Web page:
A hill-climb-busting electric bicycle

The Cowboy is a piece of sleek urban design, with plenty of giddy-up in its engine room

Cowboy bike, £1,790. Motor: 250 watts. Range: 70km. Charge: 3.5 hours
Cowboy bike, £1,790. Motor: 250 watts. Range: 70km. Charge: 3.5 hours

Electric bikes have never been the sexiest form of transport. Heavy and clunky, they haven’t so far attracted flocks of buyers. I’ve taken an interest in the subject since 2008, when I became involved with importing Lambretta-style electric scooters from China. Ours sold well until the RMB doubled in value and we gave up. But bike shops, which with the pandemic have been classed as an essential service, are doing booming business. And for those wanting to get back into cycling but needing a bit more oomph under the bonnet, the ebike is a strong option. 

Just before the lockdown, I trialled the Cowboy, from a three-year-old Brussels startup, whose founder says the name is a Belgian joke to show they don’t take things too seriously there.

The Cowboy is a smart bike with AI features and is wholly connected via your phone. This acts as control panel, navigation and dashboard. Built in Poland to a scintillating standard, the Cowboy’s giddy-up comes from a 250-watt motor in the rear hub and a big, removable battery, which gives 70km.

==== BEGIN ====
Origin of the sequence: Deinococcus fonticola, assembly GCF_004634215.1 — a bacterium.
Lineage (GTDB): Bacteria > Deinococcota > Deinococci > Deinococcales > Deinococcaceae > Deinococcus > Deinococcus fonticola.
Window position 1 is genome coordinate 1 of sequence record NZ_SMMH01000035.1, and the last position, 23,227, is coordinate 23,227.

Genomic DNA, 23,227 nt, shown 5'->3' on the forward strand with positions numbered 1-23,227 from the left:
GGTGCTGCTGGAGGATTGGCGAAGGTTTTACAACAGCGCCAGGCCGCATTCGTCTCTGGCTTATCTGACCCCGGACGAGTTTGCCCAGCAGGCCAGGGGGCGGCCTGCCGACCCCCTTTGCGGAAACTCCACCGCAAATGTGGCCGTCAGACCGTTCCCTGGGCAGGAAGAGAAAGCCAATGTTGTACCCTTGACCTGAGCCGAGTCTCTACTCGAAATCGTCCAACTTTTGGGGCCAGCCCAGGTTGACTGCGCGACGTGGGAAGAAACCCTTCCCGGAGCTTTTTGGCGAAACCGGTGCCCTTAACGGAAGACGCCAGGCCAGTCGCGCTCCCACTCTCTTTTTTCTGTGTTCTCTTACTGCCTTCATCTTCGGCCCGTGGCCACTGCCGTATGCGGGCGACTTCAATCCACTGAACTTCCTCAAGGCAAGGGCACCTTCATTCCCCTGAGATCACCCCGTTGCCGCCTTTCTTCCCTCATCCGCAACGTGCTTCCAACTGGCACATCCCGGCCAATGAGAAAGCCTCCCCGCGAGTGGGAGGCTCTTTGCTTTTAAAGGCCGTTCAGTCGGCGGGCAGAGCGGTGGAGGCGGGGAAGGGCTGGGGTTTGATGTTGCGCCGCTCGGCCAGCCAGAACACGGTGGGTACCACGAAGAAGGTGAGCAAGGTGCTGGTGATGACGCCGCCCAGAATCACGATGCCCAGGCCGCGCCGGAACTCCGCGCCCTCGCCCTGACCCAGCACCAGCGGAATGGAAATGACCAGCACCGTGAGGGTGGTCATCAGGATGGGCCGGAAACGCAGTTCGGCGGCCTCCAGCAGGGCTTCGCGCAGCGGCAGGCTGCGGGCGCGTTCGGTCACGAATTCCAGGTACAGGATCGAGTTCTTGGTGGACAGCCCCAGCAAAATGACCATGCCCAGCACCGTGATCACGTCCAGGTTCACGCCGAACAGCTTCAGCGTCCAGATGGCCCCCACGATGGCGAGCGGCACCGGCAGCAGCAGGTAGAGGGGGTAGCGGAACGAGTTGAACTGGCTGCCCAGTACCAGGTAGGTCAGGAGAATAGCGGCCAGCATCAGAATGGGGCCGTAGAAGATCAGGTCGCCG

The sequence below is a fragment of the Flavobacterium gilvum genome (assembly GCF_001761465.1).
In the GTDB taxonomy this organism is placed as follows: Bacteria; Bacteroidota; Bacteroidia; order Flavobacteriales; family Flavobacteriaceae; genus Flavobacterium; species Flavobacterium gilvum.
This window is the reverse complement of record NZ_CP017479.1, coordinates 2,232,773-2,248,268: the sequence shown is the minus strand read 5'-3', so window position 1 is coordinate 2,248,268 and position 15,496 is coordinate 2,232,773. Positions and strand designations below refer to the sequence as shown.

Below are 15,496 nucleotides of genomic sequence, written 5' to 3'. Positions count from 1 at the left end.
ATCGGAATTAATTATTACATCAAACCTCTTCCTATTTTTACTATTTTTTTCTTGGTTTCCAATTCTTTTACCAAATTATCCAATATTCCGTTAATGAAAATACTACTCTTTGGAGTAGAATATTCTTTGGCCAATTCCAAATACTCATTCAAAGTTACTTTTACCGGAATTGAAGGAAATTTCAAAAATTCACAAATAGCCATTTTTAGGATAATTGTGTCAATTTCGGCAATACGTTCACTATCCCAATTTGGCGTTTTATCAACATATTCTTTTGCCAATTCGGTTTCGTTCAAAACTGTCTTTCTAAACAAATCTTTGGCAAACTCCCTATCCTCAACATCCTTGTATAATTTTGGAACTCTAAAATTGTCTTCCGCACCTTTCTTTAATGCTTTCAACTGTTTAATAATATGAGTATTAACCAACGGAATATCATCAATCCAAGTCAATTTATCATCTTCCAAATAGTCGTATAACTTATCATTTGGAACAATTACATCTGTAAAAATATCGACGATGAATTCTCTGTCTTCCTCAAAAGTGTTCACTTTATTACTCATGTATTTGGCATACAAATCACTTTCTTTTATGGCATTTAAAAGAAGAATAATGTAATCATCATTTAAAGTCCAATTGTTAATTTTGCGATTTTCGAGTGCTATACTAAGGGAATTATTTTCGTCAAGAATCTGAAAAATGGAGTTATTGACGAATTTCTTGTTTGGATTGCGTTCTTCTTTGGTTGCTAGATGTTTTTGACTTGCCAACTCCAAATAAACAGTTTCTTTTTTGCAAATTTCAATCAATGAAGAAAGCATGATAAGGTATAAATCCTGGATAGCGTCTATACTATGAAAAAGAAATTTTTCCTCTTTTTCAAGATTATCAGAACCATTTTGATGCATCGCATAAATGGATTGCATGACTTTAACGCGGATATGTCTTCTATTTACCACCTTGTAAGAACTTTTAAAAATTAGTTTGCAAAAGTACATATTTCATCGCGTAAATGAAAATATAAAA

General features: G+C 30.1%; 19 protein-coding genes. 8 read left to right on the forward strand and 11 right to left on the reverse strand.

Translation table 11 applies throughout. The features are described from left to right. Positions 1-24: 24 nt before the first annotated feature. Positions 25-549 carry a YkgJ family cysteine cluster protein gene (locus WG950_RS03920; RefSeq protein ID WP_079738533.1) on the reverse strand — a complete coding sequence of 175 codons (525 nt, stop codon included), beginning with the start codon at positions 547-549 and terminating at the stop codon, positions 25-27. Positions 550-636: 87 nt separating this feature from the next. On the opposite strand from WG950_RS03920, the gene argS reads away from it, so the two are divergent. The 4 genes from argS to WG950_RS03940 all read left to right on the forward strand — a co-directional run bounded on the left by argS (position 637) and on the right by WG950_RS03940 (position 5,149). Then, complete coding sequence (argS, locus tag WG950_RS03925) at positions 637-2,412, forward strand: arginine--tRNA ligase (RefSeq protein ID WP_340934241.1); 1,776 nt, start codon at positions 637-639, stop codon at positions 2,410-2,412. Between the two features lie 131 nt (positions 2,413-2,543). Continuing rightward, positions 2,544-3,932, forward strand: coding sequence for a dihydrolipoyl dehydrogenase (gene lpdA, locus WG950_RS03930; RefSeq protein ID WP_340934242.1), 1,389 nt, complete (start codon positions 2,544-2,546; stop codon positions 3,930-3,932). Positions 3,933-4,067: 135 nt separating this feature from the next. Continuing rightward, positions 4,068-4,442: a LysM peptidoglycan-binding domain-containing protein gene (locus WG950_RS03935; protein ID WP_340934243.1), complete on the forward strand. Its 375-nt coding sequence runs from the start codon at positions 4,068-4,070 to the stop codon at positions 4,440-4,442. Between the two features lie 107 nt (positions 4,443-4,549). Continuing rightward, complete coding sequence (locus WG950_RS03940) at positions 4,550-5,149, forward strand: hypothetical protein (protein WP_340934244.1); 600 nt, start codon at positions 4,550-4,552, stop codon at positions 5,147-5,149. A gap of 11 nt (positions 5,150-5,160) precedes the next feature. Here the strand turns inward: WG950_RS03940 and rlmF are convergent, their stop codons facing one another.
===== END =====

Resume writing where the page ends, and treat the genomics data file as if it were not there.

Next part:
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The gearless Cowboy is a joy because it doesn’t just buzz along like a moped. After a little motor kick when you set off, along with a barely perceptible purr, you have to pedal. The motor intervenes minimally on the flat and kicks in properly, using the AI, when it senses a gradient. On a ride around Richmond Park, where I usually huff and puff on my pretty but heavy Abici Camporella, I felt like Superman, with stretches of the route suddenly seeming half the length. Yet I still got up a good 140 heart rate after several miles and a few stiff hills.  

The Cowboy is designed as a lightweight roadster, so isn’t for country trails. Its connectedness, meanwhile, makes it hard to steal in the urban jungle. Firstly, with the battery removed, it’s not much use. Secondly, if it’s not paired to your phone, you can’t fire up the motor, but it is still trackable. One was stolen in Brussels last October. The owner spotted it on his app in Albania. He posted about this on Reddit; the deputy Albanian interior minister was shown the post and got the police to repossess the bike and send it home to Belgium.

@TheFutureCritic

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